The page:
WRAP bylaws up for review

WARREN – Warren Redevelopment and Planning Corp. was meeting this morning to discuss reducing the size of its board.

In a letter to board members sent out June 5, Kim Phillips, chairman of WRAP Corp., said the purpose of the meeting will be to amend its bylaws to reduce the number of board members from 25 to no fewer than nine.

“Other bylaw changes could be addressed,” Phillips wrote. “A copy of the new bylaws will be sent to you prior to the meeting.”

Among the other proposed changes are that meetings be held twice a year. The current bylaws have no requirement, as evidenced by the agenda for today’s meeting, the first item of which is to review the minutes from its last meeting, which was Nov. 25, 2008.

Councilman Greg Bartholomew, D-4th Ward, was contacted by WRAP’s President Anthony Iannucci Monday afternoon and invited to the meeting.

Bartholomew, who said he has never been invited to attend a WRAP meeting, said he plans to attend.

Fellow Councilman Alford Novak, D-2nd Ward, has been a vocal critic of the development organization, and last month sent a letter to Ohio Attorney General Mike DeWine’s office asking for an investigation of WRAP, Sunshine of Warren Trumbull Inc. and Warren Parking Systems LLC.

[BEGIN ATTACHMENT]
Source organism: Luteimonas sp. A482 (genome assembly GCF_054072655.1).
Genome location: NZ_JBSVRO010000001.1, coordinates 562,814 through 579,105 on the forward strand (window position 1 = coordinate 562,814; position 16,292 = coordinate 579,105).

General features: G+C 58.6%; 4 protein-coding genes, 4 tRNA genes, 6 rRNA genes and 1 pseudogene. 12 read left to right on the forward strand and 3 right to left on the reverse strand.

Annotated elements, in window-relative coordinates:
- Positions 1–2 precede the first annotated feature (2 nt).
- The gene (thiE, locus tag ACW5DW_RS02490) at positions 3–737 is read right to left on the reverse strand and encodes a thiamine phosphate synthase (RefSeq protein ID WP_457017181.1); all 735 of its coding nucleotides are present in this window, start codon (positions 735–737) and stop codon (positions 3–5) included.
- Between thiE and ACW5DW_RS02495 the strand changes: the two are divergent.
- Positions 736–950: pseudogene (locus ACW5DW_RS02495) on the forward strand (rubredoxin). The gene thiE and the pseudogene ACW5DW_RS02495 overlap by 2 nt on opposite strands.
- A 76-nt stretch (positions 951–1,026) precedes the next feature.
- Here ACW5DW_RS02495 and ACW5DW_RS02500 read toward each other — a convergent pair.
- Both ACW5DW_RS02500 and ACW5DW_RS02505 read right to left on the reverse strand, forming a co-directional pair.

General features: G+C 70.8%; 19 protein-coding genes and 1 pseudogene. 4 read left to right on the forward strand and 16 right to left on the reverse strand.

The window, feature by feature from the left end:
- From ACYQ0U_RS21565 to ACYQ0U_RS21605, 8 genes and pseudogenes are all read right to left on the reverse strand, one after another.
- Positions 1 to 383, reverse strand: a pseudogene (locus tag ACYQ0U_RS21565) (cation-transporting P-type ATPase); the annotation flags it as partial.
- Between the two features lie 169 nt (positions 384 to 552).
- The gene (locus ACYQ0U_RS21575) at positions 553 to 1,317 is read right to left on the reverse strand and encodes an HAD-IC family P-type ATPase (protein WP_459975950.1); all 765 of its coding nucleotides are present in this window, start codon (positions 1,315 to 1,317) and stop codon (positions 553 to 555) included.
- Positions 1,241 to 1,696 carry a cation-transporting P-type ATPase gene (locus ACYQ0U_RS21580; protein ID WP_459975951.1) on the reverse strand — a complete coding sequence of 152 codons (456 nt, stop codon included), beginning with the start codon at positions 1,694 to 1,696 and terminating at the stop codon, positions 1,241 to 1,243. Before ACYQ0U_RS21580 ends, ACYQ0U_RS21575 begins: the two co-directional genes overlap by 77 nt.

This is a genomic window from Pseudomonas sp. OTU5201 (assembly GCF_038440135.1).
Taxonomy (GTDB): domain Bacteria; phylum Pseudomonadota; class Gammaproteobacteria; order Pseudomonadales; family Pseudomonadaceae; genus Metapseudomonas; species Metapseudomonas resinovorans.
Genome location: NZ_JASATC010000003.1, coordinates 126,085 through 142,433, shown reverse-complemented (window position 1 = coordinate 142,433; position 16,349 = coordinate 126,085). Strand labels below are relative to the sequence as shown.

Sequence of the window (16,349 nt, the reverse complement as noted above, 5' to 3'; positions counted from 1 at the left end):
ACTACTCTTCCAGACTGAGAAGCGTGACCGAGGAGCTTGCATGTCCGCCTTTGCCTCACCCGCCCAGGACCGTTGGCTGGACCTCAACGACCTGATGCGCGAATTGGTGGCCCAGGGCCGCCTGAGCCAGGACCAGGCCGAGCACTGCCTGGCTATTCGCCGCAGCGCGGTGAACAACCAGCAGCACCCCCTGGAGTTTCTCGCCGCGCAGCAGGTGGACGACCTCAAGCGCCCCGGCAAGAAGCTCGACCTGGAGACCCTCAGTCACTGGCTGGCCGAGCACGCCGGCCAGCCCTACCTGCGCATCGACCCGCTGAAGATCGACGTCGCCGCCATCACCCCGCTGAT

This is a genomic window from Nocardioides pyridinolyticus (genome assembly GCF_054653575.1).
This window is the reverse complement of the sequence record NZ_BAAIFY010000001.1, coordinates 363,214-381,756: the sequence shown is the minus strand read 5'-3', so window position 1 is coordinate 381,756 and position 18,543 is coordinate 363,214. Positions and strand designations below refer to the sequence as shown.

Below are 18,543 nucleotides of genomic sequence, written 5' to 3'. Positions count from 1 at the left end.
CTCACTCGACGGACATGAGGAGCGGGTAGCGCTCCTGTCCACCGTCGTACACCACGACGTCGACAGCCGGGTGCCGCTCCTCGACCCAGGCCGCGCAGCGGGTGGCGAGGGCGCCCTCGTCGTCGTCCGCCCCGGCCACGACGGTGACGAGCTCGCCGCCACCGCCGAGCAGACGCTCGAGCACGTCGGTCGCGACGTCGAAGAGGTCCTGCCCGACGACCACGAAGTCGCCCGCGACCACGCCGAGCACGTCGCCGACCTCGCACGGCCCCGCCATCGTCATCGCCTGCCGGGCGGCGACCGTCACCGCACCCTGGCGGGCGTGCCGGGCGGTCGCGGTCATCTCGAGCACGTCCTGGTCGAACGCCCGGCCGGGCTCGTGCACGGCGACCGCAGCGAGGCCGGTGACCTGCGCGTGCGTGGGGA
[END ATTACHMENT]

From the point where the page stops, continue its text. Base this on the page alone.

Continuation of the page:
“These entities have shown a history of a lack of open board meetings without available minutes and the barring of public attendance and refusal to provide administrative and financial information to the Warren City Council,” Novak wrote in the May 10 letter.

The three organizations are all headed by Iannucci.

Novak began questioning what has been happening at WRAP after learning that the organization had not had a full board meeting in years. The councilman also said he was concerned about the number of properties purchased by WRAP and the cost of the projects over the last 10 years.

“We (council) were never given a status of the loans,” he said. “We are basically stonewalled that it is a private nonprofit organization, but it receives loans and grants from the city. Citizens should be fully aware of what is going on with WRAP. It needs a top to bottom audit.”

Efforts Monday to reach Iannucci and Phillips were not successful.

WRAP was created in the early 1980s to spur downtown Warren development. Among recent renovation projects it has been involved in are the Wean Foundation’s new headquarters, National Fire & Water Repair building and the Tech Belt Energy Innovation Center – all on Courthouse Square.